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The Cambridge History of English and American Literature in 18 Volumes (1907–21).
Volume IX. From Steele and Addison to Pope and Swift.

II. Steele and Addison

§ 9. The “Short Story” in germ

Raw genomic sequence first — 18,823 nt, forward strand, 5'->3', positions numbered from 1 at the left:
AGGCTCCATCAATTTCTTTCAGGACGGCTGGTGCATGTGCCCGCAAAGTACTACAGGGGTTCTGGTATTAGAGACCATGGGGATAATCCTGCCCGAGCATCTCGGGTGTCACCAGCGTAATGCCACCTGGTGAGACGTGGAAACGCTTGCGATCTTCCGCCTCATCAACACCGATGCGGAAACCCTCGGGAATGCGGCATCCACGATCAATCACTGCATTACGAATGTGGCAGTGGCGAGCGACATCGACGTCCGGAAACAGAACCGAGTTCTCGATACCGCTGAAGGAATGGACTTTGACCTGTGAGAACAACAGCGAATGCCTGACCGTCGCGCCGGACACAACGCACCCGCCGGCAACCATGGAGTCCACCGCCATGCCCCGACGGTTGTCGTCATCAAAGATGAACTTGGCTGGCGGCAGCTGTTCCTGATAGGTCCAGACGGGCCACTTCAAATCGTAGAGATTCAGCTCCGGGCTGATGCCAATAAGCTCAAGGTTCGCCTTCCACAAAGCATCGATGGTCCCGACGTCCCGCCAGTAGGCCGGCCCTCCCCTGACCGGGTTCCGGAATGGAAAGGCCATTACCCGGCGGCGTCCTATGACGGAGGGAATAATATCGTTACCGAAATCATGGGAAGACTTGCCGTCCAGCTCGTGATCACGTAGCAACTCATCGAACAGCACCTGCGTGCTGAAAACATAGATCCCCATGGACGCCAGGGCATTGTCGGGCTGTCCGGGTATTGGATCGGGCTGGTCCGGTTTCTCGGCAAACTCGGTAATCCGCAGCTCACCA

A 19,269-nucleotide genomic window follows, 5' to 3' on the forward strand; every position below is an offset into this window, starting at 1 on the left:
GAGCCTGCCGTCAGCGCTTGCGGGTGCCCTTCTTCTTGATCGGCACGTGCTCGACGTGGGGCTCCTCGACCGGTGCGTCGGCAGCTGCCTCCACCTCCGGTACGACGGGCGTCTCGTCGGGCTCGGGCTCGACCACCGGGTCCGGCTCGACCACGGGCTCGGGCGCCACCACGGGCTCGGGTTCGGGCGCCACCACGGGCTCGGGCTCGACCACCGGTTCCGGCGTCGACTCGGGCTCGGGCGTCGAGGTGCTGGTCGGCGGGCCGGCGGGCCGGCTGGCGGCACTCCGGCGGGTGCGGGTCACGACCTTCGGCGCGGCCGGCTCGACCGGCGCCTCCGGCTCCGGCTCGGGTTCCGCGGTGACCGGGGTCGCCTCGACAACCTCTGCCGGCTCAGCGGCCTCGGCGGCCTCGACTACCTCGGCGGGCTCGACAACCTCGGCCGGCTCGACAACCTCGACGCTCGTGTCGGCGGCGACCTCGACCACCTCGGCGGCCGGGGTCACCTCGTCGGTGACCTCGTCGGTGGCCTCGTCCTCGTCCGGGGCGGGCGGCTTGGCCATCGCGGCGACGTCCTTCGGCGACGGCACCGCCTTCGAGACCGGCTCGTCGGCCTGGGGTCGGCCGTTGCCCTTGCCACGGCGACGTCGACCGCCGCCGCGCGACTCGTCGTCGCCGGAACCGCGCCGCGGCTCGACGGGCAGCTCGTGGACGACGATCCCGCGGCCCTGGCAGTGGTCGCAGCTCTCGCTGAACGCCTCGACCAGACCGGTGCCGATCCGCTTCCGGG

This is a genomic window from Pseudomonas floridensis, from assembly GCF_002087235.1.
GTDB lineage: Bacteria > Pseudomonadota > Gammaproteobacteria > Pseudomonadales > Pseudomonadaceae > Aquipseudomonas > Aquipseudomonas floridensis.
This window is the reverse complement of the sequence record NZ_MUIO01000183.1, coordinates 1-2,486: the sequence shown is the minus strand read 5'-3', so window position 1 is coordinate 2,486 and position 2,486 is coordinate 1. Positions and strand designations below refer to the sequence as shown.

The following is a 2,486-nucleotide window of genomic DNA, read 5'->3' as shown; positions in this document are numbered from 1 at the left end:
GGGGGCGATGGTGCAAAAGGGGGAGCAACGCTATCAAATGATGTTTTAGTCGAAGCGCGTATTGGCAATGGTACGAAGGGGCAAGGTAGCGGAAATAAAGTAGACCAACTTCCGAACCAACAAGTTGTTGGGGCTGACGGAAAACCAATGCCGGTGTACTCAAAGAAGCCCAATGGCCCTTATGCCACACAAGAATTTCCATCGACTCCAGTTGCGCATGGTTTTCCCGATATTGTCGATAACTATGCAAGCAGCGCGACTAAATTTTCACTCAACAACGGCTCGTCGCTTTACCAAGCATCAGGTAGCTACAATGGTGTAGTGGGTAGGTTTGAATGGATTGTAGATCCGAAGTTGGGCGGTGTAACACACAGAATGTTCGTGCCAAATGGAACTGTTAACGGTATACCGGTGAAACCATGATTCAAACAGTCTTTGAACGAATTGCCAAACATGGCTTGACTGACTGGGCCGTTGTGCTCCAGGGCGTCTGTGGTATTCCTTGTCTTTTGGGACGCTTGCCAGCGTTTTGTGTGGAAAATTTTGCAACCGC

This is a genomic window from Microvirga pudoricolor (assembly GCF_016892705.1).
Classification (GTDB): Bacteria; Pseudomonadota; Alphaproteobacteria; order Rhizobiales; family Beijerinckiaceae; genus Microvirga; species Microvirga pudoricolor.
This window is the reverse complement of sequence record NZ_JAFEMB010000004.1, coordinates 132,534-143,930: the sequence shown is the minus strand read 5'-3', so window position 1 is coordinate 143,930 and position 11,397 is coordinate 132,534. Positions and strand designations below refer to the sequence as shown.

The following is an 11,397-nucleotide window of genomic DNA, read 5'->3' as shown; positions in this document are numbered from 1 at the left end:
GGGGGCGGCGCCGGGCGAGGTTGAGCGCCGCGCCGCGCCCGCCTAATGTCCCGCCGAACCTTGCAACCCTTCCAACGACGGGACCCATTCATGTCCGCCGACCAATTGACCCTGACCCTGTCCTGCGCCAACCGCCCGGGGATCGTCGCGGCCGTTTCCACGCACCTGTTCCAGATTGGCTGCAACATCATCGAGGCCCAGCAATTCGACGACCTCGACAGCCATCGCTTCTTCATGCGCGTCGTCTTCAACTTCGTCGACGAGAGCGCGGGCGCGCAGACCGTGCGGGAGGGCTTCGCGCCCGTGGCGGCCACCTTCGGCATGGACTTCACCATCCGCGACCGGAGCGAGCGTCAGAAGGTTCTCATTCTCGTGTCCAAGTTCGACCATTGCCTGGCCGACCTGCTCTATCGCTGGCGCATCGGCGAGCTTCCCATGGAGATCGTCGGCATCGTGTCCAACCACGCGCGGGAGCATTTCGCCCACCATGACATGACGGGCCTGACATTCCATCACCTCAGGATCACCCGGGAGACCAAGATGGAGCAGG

In his charming papers on childhood, as well as in his moral essays on men and women, Steele writes like a man at one with his audience. He does not feel the need to argue or convince; it is enough to appeal to the sense of right and wrong. As he said himself, when exposing the tyranny of husbands, “touching upon the malady tenderly is half way to the cure; and there are some faults which need only to be observed, to be amended.” His business was not so much to create sentiments as to awaken them by a vivid description, and teach his readers to recognise their own principles in some poignant situation. As civilisation became complex and peaceful, the affairs of daily life assumed greater importance; men concerned themselves with little things, and Steele found himself enabled to play on the deeper springs of thought and emotion, by describing an everyday episode. In this way, he discovered the modern “short story,” that is to say, a tale which suggests fundamental ideas or convictions. Among the problems of social life which he thus illumined with imagination or even with emotion, none lay nearer Steele’s own heart than questions of family life. To heighten and illustrate such reflections, he invented a lady editor, Jenny Distaff, Bickerstaff’s half-sister, a typical middle class girl, who, from time to time, gives her views on women’s affairs. But, as he returned again and again to this congenial theme, Jenny’s personality grew upon him till she became the heroine of his domestic sketches. When reminding his female readers that matrimony is not a flight of romance, but a resolve to stake one’s happiness on union with a partial stranger, he makes Jenny’s marriage with Tranquillus the occasion for counsels based on this view, and gives a lively description of the wedding festivities. From time to time, the young couple reappeared to illustrate the experiences of married life. We have the first inevitable passing cloud which is happily smoothed over and forgotten. Like sensible bourgeois, they learn to understand one another, and Steele gives a picture of the lady’s character maturing in wedlock. She and her husband dine with her half-brother, and she enters the room “with a decent and matronlike behaviour.” The household thrives, and the perils of prosperity are dwelt on. Jenny calls on the astrologer, and, this time, he notices “in her manner and air, something … a little below that of the women of first breeding and quality but at the same time above the simplicity and familiarity of her usual deportment.” Bickerstaff then discovers that his sister had fallen a victim to the love of display and writes to warn her husband of the folly of aiming above their station in life. Thus, besides discovering the short story, Steele might well have invented the serial domestic novel, if only the conditions of his work had permitted more continuity of application. For, in his writing, we find, for the first time, the temperament which is drawn to the pathos, and even the tragedy, of family life. He gave up one paper to a picture of perfect domestic happiness, describing it as “a complication of all the pleasures of life and a retreat from its inquietudes”; and, five weeks later, he introduces us to the same family plunged in the deepest woe as they gather round the death-bed of their mother. In these and other fugitive papers of like nature, we may notice the rise of that sentimentality which dominated the taste of the mid-eighteenth century and survives so late as Thackeray’s novels. Steele, thanks to his double character, was one of the first to find that he could combat his own wayward, bohemian nature by cultivating a tenderness for home affections. The next generation either followed his example or discovered the same secret, fleeing from the crudity of their own civilisation by exagerating the softer side of life, till lachrymose sensibility became the mark of refinement. He tells us himself how he was often driven to seek a steadying force in solemn and melancholy thoughts, and admits that he reserved certain times “to revive the old places of grief in our memory and ponder step by step on past life.” Thus, out of distant memories, Steele recalled many intimate and pathetic scenes which a less effusive writer would have shielded from public gaze. Had it occurred to him to weave such incidents as the oft-quoted description of his father’s death and of his mother’s passionate grief into the history of Jenny Distaff, the domestic novel would, in a rudimentary form, have been invented. As it was, he ended the story with a sequel in which an unexpected hamper of wine vanishes among boon companions.